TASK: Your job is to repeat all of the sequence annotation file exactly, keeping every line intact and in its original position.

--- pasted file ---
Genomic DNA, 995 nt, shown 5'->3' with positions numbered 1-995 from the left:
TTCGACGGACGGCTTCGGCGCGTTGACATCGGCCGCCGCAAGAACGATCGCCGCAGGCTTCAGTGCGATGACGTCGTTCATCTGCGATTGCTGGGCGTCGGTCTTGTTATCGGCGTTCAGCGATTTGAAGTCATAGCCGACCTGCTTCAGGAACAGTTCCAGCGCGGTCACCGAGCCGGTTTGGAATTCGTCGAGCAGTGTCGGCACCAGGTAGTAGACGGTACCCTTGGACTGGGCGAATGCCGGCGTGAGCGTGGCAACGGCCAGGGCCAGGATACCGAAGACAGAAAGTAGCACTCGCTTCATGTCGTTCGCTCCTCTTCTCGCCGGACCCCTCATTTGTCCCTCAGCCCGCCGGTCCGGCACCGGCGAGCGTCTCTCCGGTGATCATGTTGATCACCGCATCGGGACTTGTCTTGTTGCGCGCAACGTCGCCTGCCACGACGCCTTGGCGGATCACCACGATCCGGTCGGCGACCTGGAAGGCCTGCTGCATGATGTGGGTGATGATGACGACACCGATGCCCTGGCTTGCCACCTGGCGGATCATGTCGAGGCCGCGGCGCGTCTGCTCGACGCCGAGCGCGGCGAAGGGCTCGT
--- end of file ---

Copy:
Genomic DNA, 995 nt, shown 5'->3' with positions numbered 1-995 from the left:
TTCGACGGACGGCTTCGGCGCGTTGACATCGGCCGCCGCAAGAACGATCGCCGCAGGCTTCAGTGCGATGACGTCGTTCATCTGCGATTGCTGGGCGTCGGTCTTGTTATCGGCGTTCAGCGATTTGAAGTCATAGCCGACCTGCTTCAGGAACAGTTCCAGCGCGGTCACCGAGCCGGTTTGGAATTCGTCGAGCAGTGTCGGCACCAGGTAGTAGACGGTACCCTTGGACTGGGCGAATGCCGGCGTGAGCGTGGCAACGGCCAGGGCCAGGATACCGAAGACAGAAAGTAGCACTCGCTTCATGTCGTTCGCTCCTCTTCTCGCCGGACCCCTCATTTGTCCCTCAGCCCGCCGGTCCGGCACCGGCGAGCGTCTCTCCGGTGATCATGTTGATCACCGCATCGGGACTTGTCTTGTTGCGCGCAACGTCGCCTGCCACGACGCCTTGGCGGATCACCACGATCCGGTCGGCGACCTGGAAGGCCTGCTGCATGATGTGGGTGATGATGACGACACCGATGCCCTGGCTTGCCACCTGGCGGATCATGTCGAGGCCGCGGCGCGTCTGCTCGACGCCGAGCGCGGCGAAGGGCTCGT